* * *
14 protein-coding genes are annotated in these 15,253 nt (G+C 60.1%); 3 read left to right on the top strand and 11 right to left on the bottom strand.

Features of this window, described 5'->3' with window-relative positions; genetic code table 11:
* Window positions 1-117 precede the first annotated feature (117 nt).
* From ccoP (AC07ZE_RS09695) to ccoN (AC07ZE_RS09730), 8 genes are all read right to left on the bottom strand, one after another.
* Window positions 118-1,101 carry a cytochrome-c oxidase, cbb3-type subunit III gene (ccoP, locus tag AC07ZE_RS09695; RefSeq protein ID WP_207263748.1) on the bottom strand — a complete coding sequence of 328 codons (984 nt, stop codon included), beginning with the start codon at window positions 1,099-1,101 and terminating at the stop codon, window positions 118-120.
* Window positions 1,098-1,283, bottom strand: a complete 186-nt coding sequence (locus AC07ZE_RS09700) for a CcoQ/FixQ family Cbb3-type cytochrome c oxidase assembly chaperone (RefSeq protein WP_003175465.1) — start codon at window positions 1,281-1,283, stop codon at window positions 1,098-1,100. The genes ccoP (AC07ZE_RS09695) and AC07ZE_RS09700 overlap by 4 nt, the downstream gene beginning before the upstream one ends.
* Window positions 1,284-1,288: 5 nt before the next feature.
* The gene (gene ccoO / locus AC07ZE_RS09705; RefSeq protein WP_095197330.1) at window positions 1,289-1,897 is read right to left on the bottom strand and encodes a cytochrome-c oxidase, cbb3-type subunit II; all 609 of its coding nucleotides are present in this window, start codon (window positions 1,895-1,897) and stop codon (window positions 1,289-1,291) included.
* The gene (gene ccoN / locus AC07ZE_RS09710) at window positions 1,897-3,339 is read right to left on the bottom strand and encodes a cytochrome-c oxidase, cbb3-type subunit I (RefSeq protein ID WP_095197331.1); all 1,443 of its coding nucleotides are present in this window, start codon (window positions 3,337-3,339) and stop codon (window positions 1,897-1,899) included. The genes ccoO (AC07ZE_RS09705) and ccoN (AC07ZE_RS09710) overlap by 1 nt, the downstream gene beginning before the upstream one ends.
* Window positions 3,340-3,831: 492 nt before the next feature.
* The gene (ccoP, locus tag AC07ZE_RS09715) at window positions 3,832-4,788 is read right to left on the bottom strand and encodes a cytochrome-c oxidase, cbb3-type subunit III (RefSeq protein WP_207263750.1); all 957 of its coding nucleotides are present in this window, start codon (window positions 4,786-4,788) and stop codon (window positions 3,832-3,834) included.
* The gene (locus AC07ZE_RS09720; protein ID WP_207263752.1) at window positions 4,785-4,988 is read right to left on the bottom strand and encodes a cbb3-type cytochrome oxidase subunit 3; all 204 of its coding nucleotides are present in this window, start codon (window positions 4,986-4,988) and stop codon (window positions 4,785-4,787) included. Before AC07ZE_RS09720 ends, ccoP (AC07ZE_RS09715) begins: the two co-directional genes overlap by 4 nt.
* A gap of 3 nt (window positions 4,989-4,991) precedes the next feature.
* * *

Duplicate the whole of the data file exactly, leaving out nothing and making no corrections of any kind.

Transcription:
14 protein-coding genes are annotated in these 15,253 nt (G+C 60.1%); 3 read left to right on the top strand and 11 right to left on the bottom strand.

Features of this window, described 5'->3' with window-relative positions; genetic code table 11:
* Window positions 1-117 precede the first annotated feature (117 nt).
* From ccoP (AC07ZE_RS09695) to ccoN (AC07ZE_RS09730), 8 genes are all read right to left on the bottom strand, one after another.
* Window positions 118-1,101 carry a cytochrome-c oxidase, cbb3-type subunit III gene (ccoP, locus tag AC07ZE_RS09695; RefSeq protein ID WP_207263748.1) on the bottom strand — a complete coding sequence of 328 codons (984 nt, stop codon included), beginning with the start codon at window positions 1,099-1,101 and terminating at the stop codon, window positions 118-120.
* Window positions 1,098-1,283, bottom strand: a complete 186-nt coding sequence (locus AC07ZE_RS09700) for a CcoQ/FixQ family Cbb3-type cytochrome c oxidase assembly chaperone (RefSeq protein WP_003175465.1) — start codon at window positions 1,281-1,283, stop codon at window positions 1,098-1,100. The genes ccoP (AC07ZE_RS09695) and AC07ZE_RS09700 overlap by 4 nt, the downstream gene beginning before the upstream one ends.
* Window positions 1,284-1,288: 5 nt before the next feature.
* The gene (gene ccoO / locus AC07ZE_RS09705; RefSeq protein WP_095197330.1) at window positions 1,289-1,897 is read right to left on the bottom strand and encodes a cytochrome-c oxidase, cbb3-type subunit II; all 609 of its coding nucleotides are present in this window, start codon (window positions 1,895-1,897) and stop codon (window positions 1,289-1,291) included.
* The gene (gene ccoN / locus AC07ZE_RS09710) at window positions 1,897-3,339 is read right to left on the bottom strand and encodes a cytochrome-c oxidase, cbb3-type subunit I (RefSeq protein ID WP_095197331.1); all 1,443 of its coding nucleotides are present in this window, start codon (window positions 3,337-3,339) and stop codon (window positions 1,897-1,899) included. The genes ccoO (AC07ZE_RS09705) and ccoN (AC07ZE_RS09710) overlap by 1 nt, the downstream gene beginning before the upstream one ends.
* Window positions 3,340-3,831: 492 nt before the next feature.
* The gene (ccoP, locus tag AC07ZE_RS09715) at window positions 3,832-4,788 is read right to left on the bottom strand and encodes a cytochrome-c oxidase, cbb3-type subunit III (RefSeq protein WP_207263750.1); all 957 of its coding nucleotides are present in this window, start codon (window positions 4,786-4,788) and stop codon (window positions 3,832-3,834) included.
* The gene (locus AC07ZE_RS09720; protein ID WP_207263752.1) at window positions 4,785-4,988 is read right to left on the bottom strand and encodes a cbb3-type cytochrome oxidase subunit 3; all 204 of its coding nucleotides are present in this window, start codon (window positions 4,986-4,988) and stop codon (window positions 4,785-4,787) included. Before AC07ZE_RS09720 ends, ccoP (AC07ZE_RS09715) begins: the two co-directional genes overlap by 4 nt.
* A gap of 3 nt (window positions 4,989-4,991) precedes the next feature.